Co-dependence and enmeshment would suggest then that there is a propensity for us as black people to seek self-definition through the white Other, whilst also being extremely critical of this other. This tricky ambivalent situation can lead ultimately to difficulties in experiencing oneself as separate in one’s own identity. Dependence on the white Other in either conscious or unconscious ways, whilst carrying around historical baggage and angst, can create a focus where the white Other is forever present - a function of the superego. This preoccupation can lead to strong connections (cultural and spiritual) with the individual self becoming more elusive. Enmeshment and co-dependence in this context become a disease of lost selfhood. To utilise one’s personal energies in continually tracking the carer (the white Other) – as witnessed in some of the research interviews – may also contribute to biased or negative pre-transference dynamics. Such dynamics can lead to a hypersensitivity and anticipation of racial and cultural conflict in any given situation.
So how do black people go about healing from the effects of this historical enmeshment? And how can black workers interrupt the ‘spiral of events’ discussed previously when faced with the challenge of dealing with workplace oppression?
Separation and HealingThe way out of most enmeshed states is to separate, achieve autonomy, and self-sufficiency. However, separation in relation to black/white dynamics, is not to be misconstrued as separatism, isolation or alienation. The necessary task in my view is to understand the bigger picture - which in turn enables the process of unravelling, owning and dealing with what belongs to us as black people. Ongoing work is also needed in separating out what belongs to the white Other, which may include such dynamics as irrational fear, guilt, projections, displacement of negative feelings, and over-compensatory defences. If we are unable to ‘own’ what is ours, then we cannot engage in the process of examining, evaluating, regulating or influencing its impact.
Both black and white practitioners who are themselves aware and conscious of the need for such personal work can play an important role in facilitating and affirming this task in therapy for both black and white clients. This will involve helping the client to see what is in the frame, naming it, understanding and dealing with its presence and exercising agency in regulating it. When there is wounding to black identity, the tendency to link the historical past to present circumstances is quite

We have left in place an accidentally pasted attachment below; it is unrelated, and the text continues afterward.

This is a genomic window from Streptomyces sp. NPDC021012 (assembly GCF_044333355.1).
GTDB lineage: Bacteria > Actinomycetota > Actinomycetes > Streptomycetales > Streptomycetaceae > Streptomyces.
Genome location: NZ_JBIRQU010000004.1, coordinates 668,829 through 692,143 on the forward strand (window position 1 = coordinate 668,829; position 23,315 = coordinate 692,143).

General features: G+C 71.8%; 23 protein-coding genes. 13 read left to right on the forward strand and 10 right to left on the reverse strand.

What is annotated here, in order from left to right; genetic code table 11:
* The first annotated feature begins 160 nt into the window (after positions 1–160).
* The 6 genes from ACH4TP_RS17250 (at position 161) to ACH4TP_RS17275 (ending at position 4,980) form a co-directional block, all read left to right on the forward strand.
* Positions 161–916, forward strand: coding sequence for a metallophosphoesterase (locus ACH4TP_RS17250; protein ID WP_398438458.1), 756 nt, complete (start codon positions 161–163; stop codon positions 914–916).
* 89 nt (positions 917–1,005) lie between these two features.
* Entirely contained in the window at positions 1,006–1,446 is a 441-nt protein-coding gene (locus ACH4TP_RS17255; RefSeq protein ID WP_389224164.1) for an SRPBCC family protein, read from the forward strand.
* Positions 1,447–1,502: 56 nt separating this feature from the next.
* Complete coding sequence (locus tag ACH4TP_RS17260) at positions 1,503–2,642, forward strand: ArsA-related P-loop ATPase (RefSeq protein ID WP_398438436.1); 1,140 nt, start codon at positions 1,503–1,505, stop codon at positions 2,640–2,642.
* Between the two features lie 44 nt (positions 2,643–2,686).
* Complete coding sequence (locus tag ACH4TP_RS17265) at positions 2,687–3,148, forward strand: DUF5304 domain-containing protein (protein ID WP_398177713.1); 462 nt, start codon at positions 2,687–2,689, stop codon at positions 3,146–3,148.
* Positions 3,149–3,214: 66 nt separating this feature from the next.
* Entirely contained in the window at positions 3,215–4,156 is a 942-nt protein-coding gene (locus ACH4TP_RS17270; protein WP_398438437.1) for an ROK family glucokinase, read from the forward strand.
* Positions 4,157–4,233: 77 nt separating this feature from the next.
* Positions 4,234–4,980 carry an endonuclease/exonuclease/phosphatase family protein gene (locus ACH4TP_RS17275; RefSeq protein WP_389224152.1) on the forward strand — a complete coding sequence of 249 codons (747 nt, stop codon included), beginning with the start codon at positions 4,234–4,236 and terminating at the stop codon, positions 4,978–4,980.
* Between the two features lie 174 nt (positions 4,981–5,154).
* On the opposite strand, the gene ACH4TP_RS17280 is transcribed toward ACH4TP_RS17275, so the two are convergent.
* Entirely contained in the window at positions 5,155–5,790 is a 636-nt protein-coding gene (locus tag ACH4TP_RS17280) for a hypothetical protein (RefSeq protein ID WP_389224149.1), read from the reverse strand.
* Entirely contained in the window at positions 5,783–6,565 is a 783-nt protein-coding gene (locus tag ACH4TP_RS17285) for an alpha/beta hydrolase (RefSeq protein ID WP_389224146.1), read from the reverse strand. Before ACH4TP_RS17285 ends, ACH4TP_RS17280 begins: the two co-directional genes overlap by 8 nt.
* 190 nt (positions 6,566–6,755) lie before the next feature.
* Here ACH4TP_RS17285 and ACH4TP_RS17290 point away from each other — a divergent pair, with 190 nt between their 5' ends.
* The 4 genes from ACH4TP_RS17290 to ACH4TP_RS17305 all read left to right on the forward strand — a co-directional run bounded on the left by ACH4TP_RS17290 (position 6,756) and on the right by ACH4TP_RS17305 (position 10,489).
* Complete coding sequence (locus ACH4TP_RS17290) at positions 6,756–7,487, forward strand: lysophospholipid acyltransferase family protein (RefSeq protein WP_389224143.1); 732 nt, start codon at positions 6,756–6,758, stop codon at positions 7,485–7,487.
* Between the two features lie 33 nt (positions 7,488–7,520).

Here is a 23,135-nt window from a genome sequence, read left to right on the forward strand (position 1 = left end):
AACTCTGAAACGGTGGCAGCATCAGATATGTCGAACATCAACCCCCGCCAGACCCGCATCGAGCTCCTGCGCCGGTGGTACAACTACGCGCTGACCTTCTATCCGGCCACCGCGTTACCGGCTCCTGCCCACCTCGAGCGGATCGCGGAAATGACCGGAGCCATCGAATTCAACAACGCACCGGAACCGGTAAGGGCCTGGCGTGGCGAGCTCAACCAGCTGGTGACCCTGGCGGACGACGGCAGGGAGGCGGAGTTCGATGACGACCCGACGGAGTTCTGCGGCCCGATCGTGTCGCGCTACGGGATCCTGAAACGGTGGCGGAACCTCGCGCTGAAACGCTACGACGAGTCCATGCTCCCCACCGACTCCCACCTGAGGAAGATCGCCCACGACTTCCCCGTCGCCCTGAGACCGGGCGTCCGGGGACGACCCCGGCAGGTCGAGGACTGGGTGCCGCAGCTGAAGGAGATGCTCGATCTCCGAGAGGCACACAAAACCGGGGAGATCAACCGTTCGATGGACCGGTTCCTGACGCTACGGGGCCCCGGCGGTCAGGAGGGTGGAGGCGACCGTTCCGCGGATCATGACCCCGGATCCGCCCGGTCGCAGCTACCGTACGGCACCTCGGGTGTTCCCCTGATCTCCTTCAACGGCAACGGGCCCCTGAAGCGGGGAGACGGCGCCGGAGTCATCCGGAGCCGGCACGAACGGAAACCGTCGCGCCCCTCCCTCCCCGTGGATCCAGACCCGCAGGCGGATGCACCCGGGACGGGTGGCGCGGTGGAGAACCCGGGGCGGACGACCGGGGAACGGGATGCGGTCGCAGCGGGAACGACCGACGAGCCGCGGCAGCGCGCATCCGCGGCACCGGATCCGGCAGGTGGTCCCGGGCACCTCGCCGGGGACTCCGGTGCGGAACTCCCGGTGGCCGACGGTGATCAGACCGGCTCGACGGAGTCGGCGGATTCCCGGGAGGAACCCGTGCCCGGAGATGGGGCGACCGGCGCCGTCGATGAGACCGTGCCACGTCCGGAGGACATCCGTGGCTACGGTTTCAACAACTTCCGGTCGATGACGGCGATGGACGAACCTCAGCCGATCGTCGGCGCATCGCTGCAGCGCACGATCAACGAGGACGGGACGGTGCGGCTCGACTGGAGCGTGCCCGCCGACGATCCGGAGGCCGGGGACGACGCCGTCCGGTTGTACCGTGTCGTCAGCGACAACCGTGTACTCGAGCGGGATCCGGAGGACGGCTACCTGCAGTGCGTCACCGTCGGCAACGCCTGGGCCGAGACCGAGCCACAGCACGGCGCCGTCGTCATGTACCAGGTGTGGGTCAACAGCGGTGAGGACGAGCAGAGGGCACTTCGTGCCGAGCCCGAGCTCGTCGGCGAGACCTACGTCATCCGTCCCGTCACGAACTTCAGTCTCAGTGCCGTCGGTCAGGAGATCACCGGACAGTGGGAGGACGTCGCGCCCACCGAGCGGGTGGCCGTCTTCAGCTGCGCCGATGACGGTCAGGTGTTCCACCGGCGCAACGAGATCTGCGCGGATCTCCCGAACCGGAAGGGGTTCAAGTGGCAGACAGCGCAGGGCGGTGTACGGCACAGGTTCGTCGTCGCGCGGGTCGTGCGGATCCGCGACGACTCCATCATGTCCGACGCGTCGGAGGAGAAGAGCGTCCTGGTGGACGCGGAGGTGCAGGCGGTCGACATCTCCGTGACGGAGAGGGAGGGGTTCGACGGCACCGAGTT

common. The job of distinguishing internal and external realities, personal and historical factors, and the past and present, are all necessary and important tasks in achieving personal (and spiritual) freedom. Most writers – (sic) hooks (7), Akbar (5), Lorde (9), Cobbs and Grier (12) - who have addressed this issue, emphasise the need for black people to educate themselves for ‘critical consciousness’. By this, they mean the ability to show independence of mind by reasoning
for oneself and having the emotional literacy and cultural competence to do things differently. In hooks’ ‘killing rage, ending racism’ (7), she reminds us not to see blackness solely as a matter of powerlessness and victimisation. Rather, there is a need to have deeper understanding of institutional racial oppression in all its facets and of the ways it overdetermines patterns of black/white social and work relations.
*The term black is used in this context to indicate people with African heritage.
References1. Alleyne A. Race-specific workplace stress. CPJ (Oct 04).
2. Karpf A. The war after: living with the holocaust. London: Heinemann; 1996.
3. Lifton RJ. Death in life: survivors of Hiroshima. New York: Random House; 1969. Quoted in: Illich I. Limits to medicine. Harmondsworth: Pelican; 1977.
4. Schaverien J. Inheritance: Jewish identity and the legacy of the holocaust mediated through art psychotherapy groups. In BJP. 1998; 15(1).
5. Akbar N. Breaking the chains of psychological slavery. Tallahassee, FL: Mind Productions; 1996.
6. Freire P. Pedagogy of the oppressed. New York: Seabury; 1970.
7. hooks b. killing rage: ending racism. Harmondsworth: Penguin Books; 1995.
8. Lipsky S. Internalised racism. Seattle: Rational Island Publishers; 1987.
9. Lorde A. Sister outsider. Trumansburg, NY: Crossing Press; 1984.
10. Minuchin S. Families and family therapy. Cambridge, MA: Harvard University Press; 1974.
11. Sampson EE. Celebrating the other: a dialogic account of human nature. Harvester Wheatsheaf Publishers; 1993, p13 & 19.
12. Cobbs P, Grier W. Black rage. New York: Basic Books; 1968.
This article was first published in CPJ December 2004.
This article was first published in CPJ December 2004.
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This content was written by RSCPP Therapist Dr. Aileen Alleyne: